Another example—the National Breast and Cervical Cancer Early Detection Program (NBCCEDP)—Dr. Marks deemed “one of CDC’s most successful prevention interventions.” He said that through September 2000, “more than 3.0 million screening tests have been provided to over 1.8 million women….Almost half of these screenings were to minority women, who have traditionally had less access to these services.”
Continuing the discussion of federal agency efforts, Dr. Carolyn Mazure of the Women’s Health Research Coalition testified in support of a bill (S. 946) that would codify the offices of women’s health at the Agency for Healthcare Research and Quality, the CDC, the Food and Drug Administration, the Health Resources and Services Administration, and the Office of the Secretary. Currently, only the offices at the National Institutes of Health and the Substance Abuse and Mental Health Services Administration are established by statute. The bill is sponsored by Sens. Olympia Snowe (R-ME) and Barbara Mikulski (D-MD).
“These offices provide a base of operations that focus the energy and galvanize the interest within each agency regarding the health of women,” she said, adding, “Of equal importance, each of these offices is in an ideal position to supply specialized information on women and their health needs.”
Speaking to the importance of improving safe motherhood, Dr. Thomas Gelhous of the American College of Obstetricians and Gynecologists said, “Each year in the United States, 30% of pregnant women have pregnancy-related complications, before, during, or after delivery that often lead to long-term health problems.” Additionally, “over half of pregnancy-related deaths could be prevented through improved health care access, improved quality of care, and changes in maternal health and lifestyle habits,” he said.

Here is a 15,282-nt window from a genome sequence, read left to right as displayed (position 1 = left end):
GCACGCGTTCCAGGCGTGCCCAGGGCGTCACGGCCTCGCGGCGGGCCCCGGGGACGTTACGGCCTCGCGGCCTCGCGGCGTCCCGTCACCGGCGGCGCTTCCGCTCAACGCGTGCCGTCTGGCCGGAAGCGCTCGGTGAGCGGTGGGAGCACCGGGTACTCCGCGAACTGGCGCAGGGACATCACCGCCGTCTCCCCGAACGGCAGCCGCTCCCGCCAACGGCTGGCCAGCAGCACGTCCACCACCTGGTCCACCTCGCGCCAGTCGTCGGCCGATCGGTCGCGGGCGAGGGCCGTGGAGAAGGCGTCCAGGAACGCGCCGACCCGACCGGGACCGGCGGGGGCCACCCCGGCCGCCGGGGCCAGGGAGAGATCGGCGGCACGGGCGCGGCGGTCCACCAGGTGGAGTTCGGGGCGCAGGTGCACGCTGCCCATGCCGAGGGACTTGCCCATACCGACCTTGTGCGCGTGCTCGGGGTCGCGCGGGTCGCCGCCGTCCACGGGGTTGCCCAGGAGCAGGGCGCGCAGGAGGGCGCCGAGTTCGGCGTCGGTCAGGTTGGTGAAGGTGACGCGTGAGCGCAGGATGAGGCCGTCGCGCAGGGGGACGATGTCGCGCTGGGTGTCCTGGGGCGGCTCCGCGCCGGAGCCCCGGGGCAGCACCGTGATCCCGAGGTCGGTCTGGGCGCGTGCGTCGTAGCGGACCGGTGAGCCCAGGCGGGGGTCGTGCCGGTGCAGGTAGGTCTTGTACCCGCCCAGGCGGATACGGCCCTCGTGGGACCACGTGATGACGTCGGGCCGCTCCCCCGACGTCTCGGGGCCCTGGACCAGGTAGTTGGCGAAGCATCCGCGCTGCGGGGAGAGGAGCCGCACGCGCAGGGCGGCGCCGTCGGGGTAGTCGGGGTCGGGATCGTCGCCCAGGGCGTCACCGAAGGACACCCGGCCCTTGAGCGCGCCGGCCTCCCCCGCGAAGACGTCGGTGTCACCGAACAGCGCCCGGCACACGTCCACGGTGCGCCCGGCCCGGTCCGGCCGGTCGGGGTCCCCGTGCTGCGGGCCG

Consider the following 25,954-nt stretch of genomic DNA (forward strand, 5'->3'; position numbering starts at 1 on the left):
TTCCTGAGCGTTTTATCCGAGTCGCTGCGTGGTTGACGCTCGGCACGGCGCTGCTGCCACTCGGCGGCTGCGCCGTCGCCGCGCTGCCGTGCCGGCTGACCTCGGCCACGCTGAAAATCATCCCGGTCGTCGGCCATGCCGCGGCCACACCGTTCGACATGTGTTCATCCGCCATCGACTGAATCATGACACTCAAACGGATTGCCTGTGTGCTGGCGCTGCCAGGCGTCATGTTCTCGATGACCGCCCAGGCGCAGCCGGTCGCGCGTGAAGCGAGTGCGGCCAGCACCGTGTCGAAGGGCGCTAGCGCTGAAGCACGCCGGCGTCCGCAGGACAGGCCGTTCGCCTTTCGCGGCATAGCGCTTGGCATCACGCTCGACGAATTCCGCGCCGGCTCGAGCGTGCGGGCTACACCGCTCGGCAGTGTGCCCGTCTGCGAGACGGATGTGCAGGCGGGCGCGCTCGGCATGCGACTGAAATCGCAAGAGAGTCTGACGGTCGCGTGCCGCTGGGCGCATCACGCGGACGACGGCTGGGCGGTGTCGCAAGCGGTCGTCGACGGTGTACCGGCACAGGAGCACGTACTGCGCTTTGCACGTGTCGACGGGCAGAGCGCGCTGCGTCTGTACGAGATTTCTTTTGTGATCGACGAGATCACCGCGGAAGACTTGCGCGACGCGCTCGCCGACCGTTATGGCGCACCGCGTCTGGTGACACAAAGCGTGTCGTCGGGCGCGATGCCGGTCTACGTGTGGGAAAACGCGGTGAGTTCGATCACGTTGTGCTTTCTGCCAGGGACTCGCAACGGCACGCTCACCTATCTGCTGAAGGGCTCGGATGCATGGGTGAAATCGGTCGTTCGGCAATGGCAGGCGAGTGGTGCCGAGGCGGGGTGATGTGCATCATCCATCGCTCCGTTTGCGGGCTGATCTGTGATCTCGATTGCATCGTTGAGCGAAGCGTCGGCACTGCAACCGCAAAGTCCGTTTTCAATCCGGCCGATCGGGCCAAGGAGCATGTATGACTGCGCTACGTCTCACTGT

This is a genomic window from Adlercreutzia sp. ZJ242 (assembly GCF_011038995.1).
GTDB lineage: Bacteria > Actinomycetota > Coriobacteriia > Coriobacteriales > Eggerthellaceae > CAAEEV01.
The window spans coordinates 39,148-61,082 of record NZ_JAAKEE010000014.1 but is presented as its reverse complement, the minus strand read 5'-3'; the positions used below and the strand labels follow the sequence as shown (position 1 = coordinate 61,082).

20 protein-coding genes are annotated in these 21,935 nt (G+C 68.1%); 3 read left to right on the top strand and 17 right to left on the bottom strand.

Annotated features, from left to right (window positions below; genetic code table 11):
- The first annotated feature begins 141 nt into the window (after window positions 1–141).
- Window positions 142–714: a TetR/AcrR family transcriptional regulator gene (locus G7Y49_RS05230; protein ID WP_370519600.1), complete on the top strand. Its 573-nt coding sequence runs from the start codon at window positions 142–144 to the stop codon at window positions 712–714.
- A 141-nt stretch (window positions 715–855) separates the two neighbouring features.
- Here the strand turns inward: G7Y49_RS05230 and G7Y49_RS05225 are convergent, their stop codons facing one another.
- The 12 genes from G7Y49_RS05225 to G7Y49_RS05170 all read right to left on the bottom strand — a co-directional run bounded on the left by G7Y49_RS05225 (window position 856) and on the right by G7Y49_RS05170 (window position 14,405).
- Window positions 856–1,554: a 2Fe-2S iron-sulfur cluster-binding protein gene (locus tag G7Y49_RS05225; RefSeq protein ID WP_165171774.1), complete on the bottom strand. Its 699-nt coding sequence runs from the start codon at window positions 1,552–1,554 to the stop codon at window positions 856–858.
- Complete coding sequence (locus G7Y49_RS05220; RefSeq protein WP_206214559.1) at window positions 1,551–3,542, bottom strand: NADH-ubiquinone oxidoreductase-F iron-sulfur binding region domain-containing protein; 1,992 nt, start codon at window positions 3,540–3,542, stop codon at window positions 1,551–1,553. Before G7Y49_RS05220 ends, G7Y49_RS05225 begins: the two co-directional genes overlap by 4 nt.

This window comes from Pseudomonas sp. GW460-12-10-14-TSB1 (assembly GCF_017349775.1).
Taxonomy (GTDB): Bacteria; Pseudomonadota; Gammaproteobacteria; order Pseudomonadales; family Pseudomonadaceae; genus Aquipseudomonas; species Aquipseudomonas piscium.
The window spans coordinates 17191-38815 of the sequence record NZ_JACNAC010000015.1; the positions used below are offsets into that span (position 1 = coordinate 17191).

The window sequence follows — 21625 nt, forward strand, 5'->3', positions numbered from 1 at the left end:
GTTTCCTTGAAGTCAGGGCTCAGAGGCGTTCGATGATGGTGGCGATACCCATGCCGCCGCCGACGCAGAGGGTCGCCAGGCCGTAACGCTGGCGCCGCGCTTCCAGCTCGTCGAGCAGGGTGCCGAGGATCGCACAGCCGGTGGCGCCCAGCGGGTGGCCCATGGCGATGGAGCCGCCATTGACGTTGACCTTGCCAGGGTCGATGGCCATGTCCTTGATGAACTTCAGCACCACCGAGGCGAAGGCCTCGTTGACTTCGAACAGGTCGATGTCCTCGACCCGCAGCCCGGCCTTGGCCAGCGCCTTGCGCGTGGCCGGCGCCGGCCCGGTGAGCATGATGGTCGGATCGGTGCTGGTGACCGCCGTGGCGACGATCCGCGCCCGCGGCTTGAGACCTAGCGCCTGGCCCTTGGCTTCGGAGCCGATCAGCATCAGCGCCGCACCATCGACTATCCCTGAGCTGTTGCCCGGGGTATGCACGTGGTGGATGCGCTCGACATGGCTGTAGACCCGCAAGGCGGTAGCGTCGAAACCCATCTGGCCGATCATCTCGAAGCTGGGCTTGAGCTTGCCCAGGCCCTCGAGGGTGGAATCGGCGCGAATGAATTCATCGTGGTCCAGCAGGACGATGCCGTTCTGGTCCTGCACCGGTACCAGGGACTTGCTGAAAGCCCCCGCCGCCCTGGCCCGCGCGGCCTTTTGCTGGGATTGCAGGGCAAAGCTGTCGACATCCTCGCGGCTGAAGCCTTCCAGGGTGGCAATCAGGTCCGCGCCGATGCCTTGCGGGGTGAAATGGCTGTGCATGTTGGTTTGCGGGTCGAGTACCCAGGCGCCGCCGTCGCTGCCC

Dr. Gelhous called for increased funding for research on safe motherhood, including research into the effects of drugs on pregnant women. “There is very little information available to help doctors know what the best dose of a particular medicine is for pregnant women and how that medication may affect the developing fetus,” he said.
Marlene Jezierski, a nurse who is a violence prevention educator at Allina Hospitals and Clinics in Minnesota, discussed the importance of educating health care professionals on how to screen for domestic violence. Stating that “domestic violence is a health care issue,” Ms. Jezierski made four recommendations:
Dr. Alice Ammerman of the University of North Carolina at Chapel Hill told the subcommittee about her state’s success with implementing the CDC’s WISEWOMAN program, which provides heart disease, obesity, and diabetes screening for women enrolled through the NBCCEDP. In addition to screening, the program provides these women with information about ways in which they can make nutritional, lifestyle, and behavioral changes that can improve their health.
First funded in 1995, the North Carolina program initially focused on dietary changes, but then expanded the program to include physical activity, smoking cessation, and osteoporosis and diabetes prevention. Dr. Ammerman said that the WISEWOMAN funding “has allowed us to build capacity in local health departments to provide substantially improved health promotion interventions and to link with existing complementary public health resources in the community.”